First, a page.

TWIV (This Week in Virology) Live at The University of Texas at Austin

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Event starts on this day




Event starts at this time 11:00 am
In Person (view details)
Cost: Free
Join a live special recording in Austin, Texas of “This Week in Virology,” with return guest UT Austin’s Jason McLellan, whose research supported the development of RSV and COVID vaccines.


Join Vince Racaniello, Rich Condit and Jason McLellan for a live special recording in Austin of the popular podcast about virology. 


Portrait of a man in a white lab coat and glasses

Podcast Guest

Jason McLellan researches viral and bacterial proteins, and his work to understand how these proteins are structured and how they function has factored into the development of vaccines and potential treatments for deadly pathogens that have impacted the lives of billions of people. He is one of the inventors of a way to engineer a key protein in coronaviruses for use in vaccines. The technology his team developed can be found in many leading vaccines against COVID-19 (Pfizer/BioNTech, Moderna, Johnson & Johnson, and Novavax). McLellan and his colleagues also designed key proteins that form the basis of several vaccines now in clinical trials against the coronavirus, as well as separate proteins used in vaccines against respiratory syncytial virus (RSV), a virus especially dangerous for young children and seniors. He is the winner of multiple scientific awards, including the Building the Foundation Award from Research!America, which he receives this week.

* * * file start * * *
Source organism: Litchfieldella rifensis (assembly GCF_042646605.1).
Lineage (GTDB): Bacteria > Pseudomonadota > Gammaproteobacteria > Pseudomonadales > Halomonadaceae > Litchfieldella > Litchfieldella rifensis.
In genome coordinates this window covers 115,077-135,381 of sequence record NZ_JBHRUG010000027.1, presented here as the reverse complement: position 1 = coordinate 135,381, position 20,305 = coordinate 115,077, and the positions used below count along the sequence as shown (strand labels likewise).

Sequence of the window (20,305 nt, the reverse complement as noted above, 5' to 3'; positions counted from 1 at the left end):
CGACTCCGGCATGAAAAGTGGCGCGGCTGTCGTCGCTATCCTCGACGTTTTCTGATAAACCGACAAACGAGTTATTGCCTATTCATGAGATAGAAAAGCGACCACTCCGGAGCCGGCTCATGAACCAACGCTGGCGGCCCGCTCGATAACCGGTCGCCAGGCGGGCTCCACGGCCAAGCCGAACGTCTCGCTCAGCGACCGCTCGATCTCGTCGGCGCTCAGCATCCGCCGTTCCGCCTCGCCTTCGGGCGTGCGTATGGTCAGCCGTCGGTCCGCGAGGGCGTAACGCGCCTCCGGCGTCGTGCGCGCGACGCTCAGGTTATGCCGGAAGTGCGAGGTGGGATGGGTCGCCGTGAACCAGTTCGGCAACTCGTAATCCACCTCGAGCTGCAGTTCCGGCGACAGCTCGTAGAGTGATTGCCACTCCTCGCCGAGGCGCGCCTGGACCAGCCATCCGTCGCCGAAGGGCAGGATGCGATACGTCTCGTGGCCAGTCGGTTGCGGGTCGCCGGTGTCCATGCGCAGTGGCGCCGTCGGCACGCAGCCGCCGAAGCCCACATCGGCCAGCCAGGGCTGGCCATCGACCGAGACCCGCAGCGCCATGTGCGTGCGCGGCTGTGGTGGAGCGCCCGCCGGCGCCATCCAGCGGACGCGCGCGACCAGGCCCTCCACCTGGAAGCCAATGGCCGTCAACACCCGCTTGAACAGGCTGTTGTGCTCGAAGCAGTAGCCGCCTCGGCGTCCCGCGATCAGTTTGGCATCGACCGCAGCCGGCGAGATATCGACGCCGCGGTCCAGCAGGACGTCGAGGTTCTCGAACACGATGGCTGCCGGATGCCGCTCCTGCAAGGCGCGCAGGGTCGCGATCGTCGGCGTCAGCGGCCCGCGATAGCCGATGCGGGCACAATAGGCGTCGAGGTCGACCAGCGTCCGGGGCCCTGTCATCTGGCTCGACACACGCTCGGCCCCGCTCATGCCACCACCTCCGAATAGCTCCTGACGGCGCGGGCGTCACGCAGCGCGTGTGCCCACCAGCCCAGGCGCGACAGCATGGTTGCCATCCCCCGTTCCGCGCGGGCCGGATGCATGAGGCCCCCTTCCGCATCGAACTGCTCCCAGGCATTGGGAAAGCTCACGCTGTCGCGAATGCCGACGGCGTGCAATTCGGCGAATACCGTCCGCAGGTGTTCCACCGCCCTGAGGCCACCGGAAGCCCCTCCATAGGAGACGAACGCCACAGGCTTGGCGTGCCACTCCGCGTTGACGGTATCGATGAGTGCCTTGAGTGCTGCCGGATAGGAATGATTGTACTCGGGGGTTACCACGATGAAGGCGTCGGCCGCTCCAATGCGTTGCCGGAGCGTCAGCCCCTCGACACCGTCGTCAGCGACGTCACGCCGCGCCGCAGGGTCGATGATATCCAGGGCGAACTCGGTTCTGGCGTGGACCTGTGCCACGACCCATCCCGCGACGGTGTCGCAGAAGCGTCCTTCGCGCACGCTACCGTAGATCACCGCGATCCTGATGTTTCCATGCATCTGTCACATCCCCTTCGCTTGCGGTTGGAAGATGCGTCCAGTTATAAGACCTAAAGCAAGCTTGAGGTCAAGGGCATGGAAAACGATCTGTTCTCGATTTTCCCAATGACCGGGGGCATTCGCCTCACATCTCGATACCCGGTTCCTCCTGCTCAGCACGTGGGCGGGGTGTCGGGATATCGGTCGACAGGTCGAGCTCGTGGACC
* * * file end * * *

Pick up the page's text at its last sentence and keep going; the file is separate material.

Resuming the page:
Podcast Hosts

Vincent Racaniello, Ph.D. is Higgins Professor of Microbiology & Immunology at Columbia University Medical Center. He has been studying viruses for over 40 years. He teaches virology to undergraduate and graduate students, as well as medical, dental, and nursing students. His lectures are available online at iTunes University, YouTube, and Coursera.

Richard Condit is a Professor of Molecular Genetics and Microbiology at the University of Florida. Dr. Condit conducted his undergraduate work in biology at the University of California at Santa Cruz and completed a PhD in molecular biophysics and biochemistry at Yale University.


Norman Hackerman Building, 1.720